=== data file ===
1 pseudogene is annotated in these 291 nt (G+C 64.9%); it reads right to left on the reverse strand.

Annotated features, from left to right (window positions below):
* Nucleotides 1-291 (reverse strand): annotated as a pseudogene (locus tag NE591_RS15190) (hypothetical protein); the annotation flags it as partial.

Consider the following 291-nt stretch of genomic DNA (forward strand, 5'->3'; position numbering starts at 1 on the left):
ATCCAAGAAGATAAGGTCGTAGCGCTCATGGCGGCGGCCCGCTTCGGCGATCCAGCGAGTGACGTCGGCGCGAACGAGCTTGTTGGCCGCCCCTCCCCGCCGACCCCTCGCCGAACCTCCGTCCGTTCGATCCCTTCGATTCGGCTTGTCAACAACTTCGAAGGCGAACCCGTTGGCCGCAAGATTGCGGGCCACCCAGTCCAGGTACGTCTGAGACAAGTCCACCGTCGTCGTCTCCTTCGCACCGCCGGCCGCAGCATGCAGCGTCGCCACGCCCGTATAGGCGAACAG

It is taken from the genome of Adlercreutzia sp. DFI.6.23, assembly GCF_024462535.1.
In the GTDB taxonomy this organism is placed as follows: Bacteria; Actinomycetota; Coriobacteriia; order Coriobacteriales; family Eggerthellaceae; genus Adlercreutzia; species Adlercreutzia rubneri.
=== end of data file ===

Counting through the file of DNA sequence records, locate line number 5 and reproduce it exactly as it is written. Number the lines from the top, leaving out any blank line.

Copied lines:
ATCCAAGAAGATAAGGTCGTAGCGCTCATGGCGGCGGCCCGCTTCGGCGATCCAGCGAGTGACGTCGGCGCGAACGAGCTTGTTGGCCGCCCCTCCCCGCCGACCCCTCGCCGAACCTCCGTCCGTTCGATCCCTTCGATTCGGCTTGTCAACAACTTCGAAGGCGAACCCGTTGGCCGCAAGATTGCGGGCCACCCAGTCCAGGTACGTCTGAGACAAGTCCACCGTCGTCGTCTCCTTCGCACCGCCGGCCGCAGCATGCAGCGTCGCCACGCCCGTATAGGCGAACAG